Court Rules Uber's worker misclassification lawsuit must proceed as a class action: Uber Claims it's Drivers are Not Employees

by Sean Riley


BizJournal

In a closely watched fight over whether Uber drivers should be considered employees, Uber's lawyers have argued that its 160,000 drivers in California are too different to be considered a single class. U.S. District Judge Edward Chen has rejected that claim, approving partial class-action status for the lawsuit proceeding in San Francisco.

Class-action status would raise the number of plaintiffs in the Uber trial to 160,000, representing the total number of drivers in California. In the ruling, the class is defined as "UberBlack, UberX, and UberSUV drivers who have driven for Uber in the State of California at any time since August 16, 2009."

Prior to today's ruling, the case had been limited to four driver plaintiffs who are seeking reimbursement for fuel, mileage and other expenses associated with employee status.

Chen's partial approval means that the motion was granted for one claim - that drivers owed tips - though not necessarily that they are unfairly denied compensation for things like mileage and taxes. However, the ruling marks a setback for Uber in what will likely be protracted and costly defense of their current business model, which relies on drivers to pay all of their own expenses, including gas, vehicle maintenance and some insurance coverage. The worker misclassification trial can proceed even if the class-action certification remains in dispute, and Uber has insisted that it will appeal a class-action certification.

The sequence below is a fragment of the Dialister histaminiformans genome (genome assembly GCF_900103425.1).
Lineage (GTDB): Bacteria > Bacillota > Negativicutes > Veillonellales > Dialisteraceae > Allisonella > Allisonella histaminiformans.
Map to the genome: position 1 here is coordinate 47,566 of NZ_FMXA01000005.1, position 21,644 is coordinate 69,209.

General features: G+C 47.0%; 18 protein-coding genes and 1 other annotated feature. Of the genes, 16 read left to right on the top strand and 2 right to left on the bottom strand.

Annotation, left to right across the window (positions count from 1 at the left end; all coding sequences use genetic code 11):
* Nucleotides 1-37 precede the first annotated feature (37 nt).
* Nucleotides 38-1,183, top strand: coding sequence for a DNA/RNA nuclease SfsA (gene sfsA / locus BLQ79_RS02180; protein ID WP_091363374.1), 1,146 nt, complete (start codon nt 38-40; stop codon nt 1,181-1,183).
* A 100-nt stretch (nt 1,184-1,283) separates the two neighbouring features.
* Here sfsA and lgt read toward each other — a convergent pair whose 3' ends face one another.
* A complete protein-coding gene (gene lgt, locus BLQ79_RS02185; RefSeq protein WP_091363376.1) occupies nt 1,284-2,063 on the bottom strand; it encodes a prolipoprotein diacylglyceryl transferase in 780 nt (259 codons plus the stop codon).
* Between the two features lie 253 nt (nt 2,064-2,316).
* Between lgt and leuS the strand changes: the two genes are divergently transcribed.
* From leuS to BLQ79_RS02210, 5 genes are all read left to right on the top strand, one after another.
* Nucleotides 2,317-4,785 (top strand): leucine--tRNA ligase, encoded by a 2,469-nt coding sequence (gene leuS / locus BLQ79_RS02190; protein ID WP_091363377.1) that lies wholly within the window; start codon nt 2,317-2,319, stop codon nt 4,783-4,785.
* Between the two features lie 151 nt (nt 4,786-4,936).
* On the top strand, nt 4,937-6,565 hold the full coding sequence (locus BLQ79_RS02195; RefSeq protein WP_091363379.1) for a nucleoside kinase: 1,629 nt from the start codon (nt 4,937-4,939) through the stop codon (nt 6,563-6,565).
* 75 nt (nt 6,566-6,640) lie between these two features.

For Uber, an adverse jury trial could deeply undermine a business model that has allowed it to expand rapidly with minimal overhead. But the legality question around Uber’s approach - relying on hundreds of thousands of ‘partners’ the company classifies as independent contractors - has already served as a threat to the many smaller companies who launched with a similar model. A growing number of startups - including Instacart, Sprig, and Shyp - have already moved to reclassify some workers as employees in the face of legal challenges. Others, like Homejoy, were forced to shut down owing to legal costs. [MORE]